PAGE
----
5 Summertime Allergies to Watch Out For

5 Summertime Allergies to Watch Out For

July 17, 2013
by Michael Barber
5 Summertime Allergies to Watch Out For

According to the Asthma and Allergy Foundation of America, one in five Americans suffers from some sort of allergy. In addition, allergies have increased since the early 1980s. Summertime often triggers allergic reactions but what are the top allergens to watch out for in the Summer?

Ragweed Allergy

WebMD reports there are "17 different species of ragweed in the U.S." Prevalent in August and September, ragweed allergic reactions include sneezing, nasal congestion, sniffles, puffy eyes, itchy throat, hives, and sleep disruptions. Those who are severely allergic to ragweed may also suffer from chronic sinusitis.

The most common areas for ragweed are in the Eastern and Midwest states, however, summer winds can carry the ragweed pollens as far as 400 miles. Dr. Christine B. Franzese tells WebMD "The reality is there is not a corner of the country where there is no ragweed pollen." Scientists also believe the increase in carbon monoxide and recent hot summers are extending ragweed allergy season into October.

Bermuda Grass Allergy

The University of California Agriculture & Natural Resources Department offers that Bermuda grass is seen in California, Florida, and in many southern and southwestern states. This type of grass grows prevalently at elevations below 3,000 feet and many people suffer allergic reactions from this grass.

The symptoms can range from asthma-like symptoms to itching to wheezing to headache pain. Others may experience watery, teary or itchy eyes, a runny nose or scratchy, or sore throat. Bermuda grass allergic symptoms also include cough and conjunctivitis. Parents with small children may notice a persistent upward rubbing of the nose—a common symptom of Bermuda grass allergies.

Insect Bite Allergies

Summer is also the time when we see the most insects such as bees, yellow-jackets, wasps and mosquitoes. When a person is bitten by any of these insects, they may experience red bumps and itching.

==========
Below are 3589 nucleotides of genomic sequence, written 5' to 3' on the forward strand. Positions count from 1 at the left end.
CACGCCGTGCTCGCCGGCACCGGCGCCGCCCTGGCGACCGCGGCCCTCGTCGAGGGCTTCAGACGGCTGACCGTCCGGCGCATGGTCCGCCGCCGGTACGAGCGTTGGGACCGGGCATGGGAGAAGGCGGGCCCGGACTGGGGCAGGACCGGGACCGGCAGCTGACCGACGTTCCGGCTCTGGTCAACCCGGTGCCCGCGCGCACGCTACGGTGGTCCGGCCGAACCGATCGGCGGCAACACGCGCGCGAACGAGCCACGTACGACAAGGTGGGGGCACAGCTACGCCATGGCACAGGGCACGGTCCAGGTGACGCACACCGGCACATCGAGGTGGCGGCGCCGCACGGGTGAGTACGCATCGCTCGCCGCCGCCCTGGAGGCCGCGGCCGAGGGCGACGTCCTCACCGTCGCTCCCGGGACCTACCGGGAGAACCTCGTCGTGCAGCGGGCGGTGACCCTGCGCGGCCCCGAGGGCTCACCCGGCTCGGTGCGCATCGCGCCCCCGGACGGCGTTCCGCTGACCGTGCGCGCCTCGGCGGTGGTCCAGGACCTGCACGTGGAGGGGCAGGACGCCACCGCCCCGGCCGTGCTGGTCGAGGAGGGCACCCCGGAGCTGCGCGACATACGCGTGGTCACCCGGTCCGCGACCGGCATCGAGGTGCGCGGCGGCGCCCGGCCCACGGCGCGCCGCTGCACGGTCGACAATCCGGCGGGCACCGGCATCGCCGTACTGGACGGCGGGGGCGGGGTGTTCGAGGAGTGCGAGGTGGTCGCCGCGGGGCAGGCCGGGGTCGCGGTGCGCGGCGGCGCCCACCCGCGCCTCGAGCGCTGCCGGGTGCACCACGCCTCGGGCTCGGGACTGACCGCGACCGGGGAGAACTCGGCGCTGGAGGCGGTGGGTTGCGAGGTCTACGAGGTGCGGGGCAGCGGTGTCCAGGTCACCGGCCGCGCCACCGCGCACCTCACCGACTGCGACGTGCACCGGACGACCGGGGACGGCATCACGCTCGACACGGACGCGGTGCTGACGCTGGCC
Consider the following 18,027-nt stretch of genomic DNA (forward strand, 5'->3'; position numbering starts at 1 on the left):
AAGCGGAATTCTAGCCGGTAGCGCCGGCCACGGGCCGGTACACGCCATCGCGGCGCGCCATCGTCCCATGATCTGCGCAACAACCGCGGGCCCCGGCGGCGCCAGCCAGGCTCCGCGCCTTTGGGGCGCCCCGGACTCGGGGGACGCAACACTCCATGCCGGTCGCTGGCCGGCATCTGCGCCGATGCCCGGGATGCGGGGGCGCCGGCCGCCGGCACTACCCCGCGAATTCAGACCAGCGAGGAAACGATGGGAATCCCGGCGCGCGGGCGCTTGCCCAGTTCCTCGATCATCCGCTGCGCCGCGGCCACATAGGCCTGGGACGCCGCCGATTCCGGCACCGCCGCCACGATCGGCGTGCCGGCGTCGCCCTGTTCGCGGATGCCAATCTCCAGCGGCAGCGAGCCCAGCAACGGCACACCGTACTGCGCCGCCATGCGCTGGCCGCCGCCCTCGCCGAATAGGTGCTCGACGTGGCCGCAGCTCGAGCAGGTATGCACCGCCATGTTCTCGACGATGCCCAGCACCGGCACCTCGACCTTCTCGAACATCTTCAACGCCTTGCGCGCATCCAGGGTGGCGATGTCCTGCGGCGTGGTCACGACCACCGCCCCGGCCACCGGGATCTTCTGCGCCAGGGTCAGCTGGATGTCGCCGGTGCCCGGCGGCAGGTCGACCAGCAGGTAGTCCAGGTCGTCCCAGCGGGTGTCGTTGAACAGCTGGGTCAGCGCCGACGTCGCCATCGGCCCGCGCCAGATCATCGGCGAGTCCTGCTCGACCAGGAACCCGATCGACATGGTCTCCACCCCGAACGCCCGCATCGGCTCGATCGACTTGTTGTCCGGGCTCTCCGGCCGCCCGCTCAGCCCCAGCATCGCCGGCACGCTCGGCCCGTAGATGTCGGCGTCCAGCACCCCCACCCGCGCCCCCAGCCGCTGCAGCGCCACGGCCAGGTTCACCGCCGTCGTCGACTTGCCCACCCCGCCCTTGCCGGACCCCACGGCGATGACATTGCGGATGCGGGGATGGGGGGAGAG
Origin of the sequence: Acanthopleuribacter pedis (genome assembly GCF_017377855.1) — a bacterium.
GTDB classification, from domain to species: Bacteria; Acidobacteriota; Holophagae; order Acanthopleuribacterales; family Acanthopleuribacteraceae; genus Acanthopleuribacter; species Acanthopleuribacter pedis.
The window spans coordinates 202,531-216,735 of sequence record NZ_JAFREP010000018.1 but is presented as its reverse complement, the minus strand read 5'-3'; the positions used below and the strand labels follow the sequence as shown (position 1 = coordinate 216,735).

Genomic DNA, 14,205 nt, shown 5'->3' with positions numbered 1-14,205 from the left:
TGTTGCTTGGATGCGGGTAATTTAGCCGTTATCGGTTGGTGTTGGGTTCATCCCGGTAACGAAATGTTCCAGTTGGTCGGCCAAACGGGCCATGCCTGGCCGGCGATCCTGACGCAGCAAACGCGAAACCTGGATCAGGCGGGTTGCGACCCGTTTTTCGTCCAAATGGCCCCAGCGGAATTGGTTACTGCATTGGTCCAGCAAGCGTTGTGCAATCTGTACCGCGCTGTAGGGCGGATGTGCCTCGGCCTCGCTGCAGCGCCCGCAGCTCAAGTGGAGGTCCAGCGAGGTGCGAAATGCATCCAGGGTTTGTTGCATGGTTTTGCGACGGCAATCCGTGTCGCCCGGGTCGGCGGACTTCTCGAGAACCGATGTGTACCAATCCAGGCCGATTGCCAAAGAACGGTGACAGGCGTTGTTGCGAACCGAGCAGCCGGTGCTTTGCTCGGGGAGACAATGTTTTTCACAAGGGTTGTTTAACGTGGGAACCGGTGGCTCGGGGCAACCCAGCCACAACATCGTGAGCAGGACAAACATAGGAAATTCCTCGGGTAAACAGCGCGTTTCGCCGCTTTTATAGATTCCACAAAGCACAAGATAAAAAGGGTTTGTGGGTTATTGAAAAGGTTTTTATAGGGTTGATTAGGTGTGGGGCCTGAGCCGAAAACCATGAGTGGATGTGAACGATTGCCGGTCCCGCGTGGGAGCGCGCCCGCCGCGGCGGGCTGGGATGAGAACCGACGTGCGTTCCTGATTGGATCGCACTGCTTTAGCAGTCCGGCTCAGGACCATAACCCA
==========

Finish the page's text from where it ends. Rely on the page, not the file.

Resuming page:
Those who are allergic to certain insect bites, however, may suffer severe symptoms that require immediate medical attention such as anaphylaxis. Others may experience severe itching, hives, or difficulty breathing.

The important thing to note with insect allergies is a person may experience severe itching upon a first bite but anaphylaxis from a second bite. It's essential for those allergic to insect bites to visit an urgent care center near them as insect bites and the reactions people face are curable.

Cookout / BBQ Smoke Allergies

Another common summertime allergy comes from something we love to do in the summer—cookout, barbeque and have campfires. Some people are sensitive to smoke which can trigger breathing problems or an asthma attack.

The type of wood used for barbecuing or making camp fires can also trigger allergic reactions such as sneezing and watery eyes. The wood most experience smoke allergies from is the mesquite tree that is common in the southwest.

Mold Allergies

In states where the humidity is high during summer, some may experience mold allergy symptoms. Once spores are released (also known as mold seeds) they can spread during morning fogs and high humidity levels.

Mold allergies are most common from July to late summer and symptoms include sneezing and a runny nose. Others may experience the opposite—dry nose and chest congestion. Some patients have severe hay fever symptoms due to mold allergies. Mold season drops once weather is cold. You can get quick care for your mold allergies by visiting a walk in clinic.

These 5 summertime allergens are ones to watch out for so it's always best to speak with your physician or urgent care doctor about reactions to summertime allergies. Doctors can prescribe or recommend over-the-counter medications to help ease symptoms.